The lone­li­ness of the long-dis­tance Wig­gle

The Weekend Australian - Review - - Books - David Free

IS there a job in the world that isn’t con­sid­er­ably less fun than it looks? Be­ing a Wig­gle, you might sup­pose, would be a breeze. Roll out of bed at about 10, slip on the coloured shirt for a mid­day show, min­gle back­stage with some sexy celebrity mums, then spend the re­main­der of the day re­clin­ing in a hot tub full of cash.

An­thony Field, the Blue Wig­gle, has writ­ten a book that un­veils the less glam­orous re­al­ity: the bad ho­tels, the ter­ri­ble food, the back­stage ar­gu­ments — one of them cul­mi­nat­ing in the throw­ing of a toy drum kit — the grim lo­gis­tics of cop­ing with ir­ri­ta­ble bowel syn­drome on the road. Field isn’t com­plain­ing, mind you: he keeps stress­ing that the joy of the live shows makes it all worth­while. But he leaves you feel­ing that he and his fel­low Wig­gles have thor­oughly earned their suc­cess.

Field earned his while suf­fer­ing from a di­abol­i­cal ar­ray of health prob­lems that threat­ened, at one stage, to cur­tail his wig­gling for good. He pulled him­self back from the brink thanks to an ex­er­cise and di­etary regime he de­tails in the book’s sec­ond half. But it’s the first half, de­scrib­ing how he got to the brink in the first place, that makes for more com­pelling read­ing.

Field played in Syd­ney band the Cock­roaches as a young­ster. An un­com­fort­able fit as a rock ’ n’ roller, he quit to fin­ish a de­gree in early child­hood ed­u­ca­tion. This proved to be a shrewd ca­reer move. Dur­ing his final year at univer­sity, he formed a chil­dren’s group with two other teach­ing stu­dents, Mur­ray Cook and Greg Page, and exCock­roach Jeff Fatt. The Wig­gles were born. (A fifth Wig­gle, Phillip Wilcher, played on their first al­bum but left soon af­ter­wards.)

The group’s early strug­gles were not all that dif­fer­ent from an emerg­ing rock band’s: there were meet­ings with bone­headed ex­ec­u­tives, ef­forts to crack the US mar­ket, gru­elling tour sched­ules. Some­times they played three 90-minute shows a day. Could Keith Richards man­age that?

Prob­a­bly not, if he had to spend two hours in the back­stage toi­let ev­ery time he in­gested some­thing mildly toxic.

Field, dur­ing his dark­est years, was so un­healthy that he made Keef look like Michael Phelps. His prob­lems, ac­cord­ing to his in­com­plete list, in­cluded ‘‘ her­nias, back ail­ments, bro­ken bones, food sen­si­tiv­i­ties, col­i­tis, ir­ri­ta­ble bowel syn­drome, po­ten­tially fa­tal in­fec­tions, cir­cu­la­tion is­sues, and ex­haus­tion’’.

We need a few words of clar­i­fi­ca­tion here about the Wig­gles’ health is­sues. Field is not the Wig­gle who left the group to deal with a mys­te­ri­ous faint­ing ill­ness. That was the Yel­low Wig­gle, Page, who quit in 2006, and was re­in­stated ear­lier this year, caus­ing his re­place­ment, Sam Mo­ran, to be con­tro­ver­sially stripped of the yel­low shirt. (Field’s book, alas, was com­pleted too early to tackle the Wig­gle­gate im­broglio.)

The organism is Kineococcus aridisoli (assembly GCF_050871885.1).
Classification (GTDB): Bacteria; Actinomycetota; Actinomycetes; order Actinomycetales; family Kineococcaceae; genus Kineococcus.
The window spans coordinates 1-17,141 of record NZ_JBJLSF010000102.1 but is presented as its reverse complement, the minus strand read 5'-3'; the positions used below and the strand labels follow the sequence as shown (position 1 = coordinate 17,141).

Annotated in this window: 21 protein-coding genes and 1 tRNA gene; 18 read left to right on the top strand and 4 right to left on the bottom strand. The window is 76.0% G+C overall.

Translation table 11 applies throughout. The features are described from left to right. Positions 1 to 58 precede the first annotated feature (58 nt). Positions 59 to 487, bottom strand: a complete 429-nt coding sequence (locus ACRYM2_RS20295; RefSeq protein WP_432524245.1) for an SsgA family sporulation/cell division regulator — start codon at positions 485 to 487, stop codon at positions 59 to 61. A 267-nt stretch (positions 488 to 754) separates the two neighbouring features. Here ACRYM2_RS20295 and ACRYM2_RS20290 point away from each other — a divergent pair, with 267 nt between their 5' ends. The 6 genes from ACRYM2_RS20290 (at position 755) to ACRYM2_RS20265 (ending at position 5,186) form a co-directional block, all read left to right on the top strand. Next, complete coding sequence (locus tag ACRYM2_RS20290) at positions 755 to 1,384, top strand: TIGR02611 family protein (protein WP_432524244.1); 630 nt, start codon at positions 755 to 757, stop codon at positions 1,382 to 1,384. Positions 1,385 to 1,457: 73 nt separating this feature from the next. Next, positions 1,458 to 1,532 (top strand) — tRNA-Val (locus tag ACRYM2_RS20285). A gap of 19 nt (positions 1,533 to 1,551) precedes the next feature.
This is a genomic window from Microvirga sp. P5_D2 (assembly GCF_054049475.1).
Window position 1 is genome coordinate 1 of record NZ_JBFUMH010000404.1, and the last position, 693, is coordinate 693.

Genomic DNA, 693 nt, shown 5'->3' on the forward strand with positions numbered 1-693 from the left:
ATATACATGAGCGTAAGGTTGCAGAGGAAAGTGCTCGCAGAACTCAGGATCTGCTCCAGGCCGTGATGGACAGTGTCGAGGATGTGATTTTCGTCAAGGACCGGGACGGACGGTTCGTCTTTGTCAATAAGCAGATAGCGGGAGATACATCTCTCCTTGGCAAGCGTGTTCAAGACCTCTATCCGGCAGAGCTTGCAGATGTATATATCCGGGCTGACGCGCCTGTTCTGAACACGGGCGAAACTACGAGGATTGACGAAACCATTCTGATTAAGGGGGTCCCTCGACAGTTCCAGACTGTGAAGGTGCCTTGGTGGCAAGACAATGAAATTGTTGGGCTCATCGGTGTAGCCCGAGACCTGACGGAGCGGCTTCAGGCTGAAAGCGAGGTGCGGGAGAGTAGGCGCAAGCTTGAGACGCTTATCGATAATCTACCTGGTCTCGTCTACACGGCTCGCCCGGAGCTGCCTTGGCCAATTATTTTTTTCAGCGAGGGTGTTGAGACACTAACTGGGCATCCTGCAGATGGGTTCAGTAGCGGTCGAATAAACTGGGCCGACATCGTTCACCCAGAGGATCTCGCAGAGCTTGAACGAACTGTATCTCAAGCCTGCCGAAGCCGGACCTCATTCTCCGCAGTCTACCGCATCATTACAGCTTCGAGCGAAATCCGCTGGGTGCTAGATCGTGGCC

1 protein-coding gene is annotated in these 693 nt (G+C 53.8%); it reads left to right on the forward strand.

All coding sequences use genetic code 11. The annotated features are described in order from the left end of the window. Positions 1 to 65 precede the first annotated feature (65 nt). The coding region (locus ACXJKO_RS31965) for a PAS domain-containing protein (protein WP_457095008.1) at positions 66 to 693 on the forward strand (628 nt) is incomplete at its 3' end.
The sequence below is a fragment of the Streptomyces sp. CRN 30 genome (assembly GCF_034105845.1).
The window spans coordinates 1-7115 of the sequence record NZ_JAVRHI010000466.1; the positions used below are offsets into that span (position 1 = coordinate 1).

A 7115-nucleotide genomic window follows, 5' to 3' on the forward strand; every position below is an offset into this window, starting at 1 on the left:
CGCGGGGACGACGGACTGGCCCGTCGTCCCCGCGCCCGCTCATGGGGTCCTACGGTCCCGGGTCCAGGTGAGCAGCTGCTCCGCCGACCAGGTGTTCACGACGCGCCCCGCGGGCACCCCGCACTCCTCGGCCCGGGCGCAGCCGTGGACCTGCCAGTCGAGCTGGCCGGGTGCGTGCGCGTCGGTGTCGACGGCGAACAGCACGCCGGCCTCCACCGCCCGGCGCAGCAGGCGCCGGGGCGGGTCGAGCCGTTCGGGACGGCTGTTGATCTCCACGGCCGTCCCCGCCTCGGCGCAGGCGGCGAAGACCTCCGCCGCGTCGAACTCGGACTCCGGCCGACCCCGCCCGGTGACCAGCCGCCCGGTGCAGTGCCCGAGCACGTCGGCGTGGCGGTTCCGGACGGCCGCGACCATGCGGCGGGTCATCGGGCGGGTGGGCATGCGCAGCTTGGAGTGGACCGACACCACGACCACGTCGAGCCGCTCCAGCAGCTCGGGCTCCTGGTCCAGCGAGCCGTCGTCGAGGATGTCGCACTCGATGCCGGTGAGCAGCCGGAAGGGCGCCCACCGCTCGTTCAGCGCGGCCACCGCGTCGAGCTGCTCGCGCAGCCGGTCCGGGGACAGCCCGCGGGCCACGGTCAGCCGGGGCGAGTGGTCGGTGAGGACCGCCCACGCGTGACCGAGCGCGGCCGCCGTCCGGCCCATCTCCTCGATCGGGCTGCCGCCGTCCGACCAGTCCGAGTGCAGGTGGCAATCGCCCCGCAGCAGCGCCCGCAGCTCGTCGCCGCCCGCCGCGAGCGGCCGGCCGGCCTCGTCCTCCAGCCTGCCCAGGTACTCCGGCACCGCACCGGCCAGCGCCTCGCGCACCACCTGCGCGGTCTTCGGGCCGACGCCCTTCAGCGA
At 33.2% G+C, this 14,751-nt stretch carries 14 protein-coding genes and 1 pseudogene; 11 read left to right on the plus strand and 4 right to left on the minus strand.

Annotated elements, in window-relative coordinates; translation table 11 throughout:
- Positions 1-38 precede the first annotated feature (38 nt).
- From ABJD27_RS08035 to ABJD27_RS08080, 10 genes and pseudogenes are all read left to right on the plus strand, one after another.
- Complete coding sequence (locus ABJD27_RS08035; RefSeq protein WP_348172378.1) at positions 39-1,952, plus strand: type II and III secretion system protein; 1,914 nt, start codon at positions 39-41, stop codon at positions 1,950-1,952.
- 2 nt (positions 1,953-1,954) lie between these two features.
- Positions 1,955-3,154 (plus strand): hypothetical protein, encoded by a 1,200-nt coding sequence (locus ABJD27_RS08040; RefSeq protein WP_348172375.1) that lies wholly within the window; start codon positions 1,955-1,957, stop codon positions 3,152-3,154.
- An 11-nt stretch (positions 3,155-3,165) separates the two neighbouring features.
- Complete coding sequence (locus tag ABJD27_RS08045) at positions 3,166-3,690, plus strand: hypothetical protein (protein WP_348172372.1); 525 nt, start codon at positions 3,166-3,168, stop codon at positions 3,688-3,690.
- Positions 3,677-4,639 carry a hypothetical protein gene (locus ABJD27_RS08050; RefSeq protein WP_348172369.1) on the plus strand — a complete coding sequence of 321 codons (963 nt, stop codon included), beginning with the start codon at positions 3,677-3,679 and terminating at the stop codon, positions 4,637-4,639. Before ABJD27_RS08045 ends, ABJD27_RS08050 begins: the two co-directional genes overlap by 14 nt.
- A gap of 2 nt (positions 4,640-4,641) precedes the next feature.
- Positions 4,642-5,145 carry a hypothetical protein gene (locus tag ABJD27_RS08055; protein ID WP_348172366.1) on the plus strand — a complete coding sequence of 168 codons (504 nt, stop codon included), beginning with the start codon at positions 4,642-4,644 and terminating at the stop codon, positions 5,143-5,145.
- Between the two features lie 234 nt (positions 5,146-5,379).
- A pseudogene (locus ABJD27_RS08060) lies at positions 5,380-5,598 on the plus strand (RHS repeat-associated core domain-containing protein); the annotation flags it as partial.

Nor is Field to be con­fused with the Pur­ple Wig­gle, Fatt, who had a pace­maker in­stalled last year. No, Field is the one who has suf­fered from just about ev­ery­thing else. He is ex­cel­lent at evok­ing what it’s like to live with chronic pain. Fel­low suf­fer­ers will find some of his ob­ser­va­tions scar­ily ac­cu­rate. ‘‘ Pain,’’ he says, ‘‘ be­comes a habit that’s hard to break.’’

Field broke it when he met a holis­tic chi­ro­prac­tor named James Stoxen. In the book’s sec­ond half Field lays out, com­plete with pho­to­graphs, the ex­er­cise rou­tines with which Stoxen helped him morph from an over­weight, pain-racked pill-pop­per into the chis­elled, tat­tooed spec­i­men de­picted on the book’s front cover. (Side­bar ques­tion: now that even the Wig­gles are get­ting tat­toos, can we agree that the tat­too has of­fi­cially lost its bad-boy con­no­ta­tions? Who’s get­ting one next? Kevin Rudd?)

The book, it must be said, does get bogged down ex­plor­ing the Stoxen phi­los­o­phy. Stoxen views the body as a gi­ant spring. He car­ries around a bed­spring in his bag to demon­strate this prin­ci­ple. He be­lieves that the spring is di­vided into seven floors or lev­els. He ab­hors shoes and ad­vo­cates walk­ing around bare­footed when­ever pos­si­ble. He may be right about these things. But his in­to­na­tions do sound, prima fa­cie, like those of many other self­help gu­rus who have gone be­fore him.

Still, his tech­niques have worked for Field. Nor can you ques­tion the gen­uine­ness of Field’s de­sire to spread the word. He knows he sounds like an evan­ge­list but feels the good news must be shared. His fer­vour is con­ta­gious. At one point I se­ri­ously con­sid­ered rustling up a set of witch’s hats (where do you buy a witch’s hat?) and giv­ing his pro­gram a try. I know how his young fans feel. Field has en­thu­si­asm, and that can’t be faked. Some­how he never lost it, no mat­ter how de­bil­i­tat­ing his prob­lems. David Free is a Nsw-based writer and critic.

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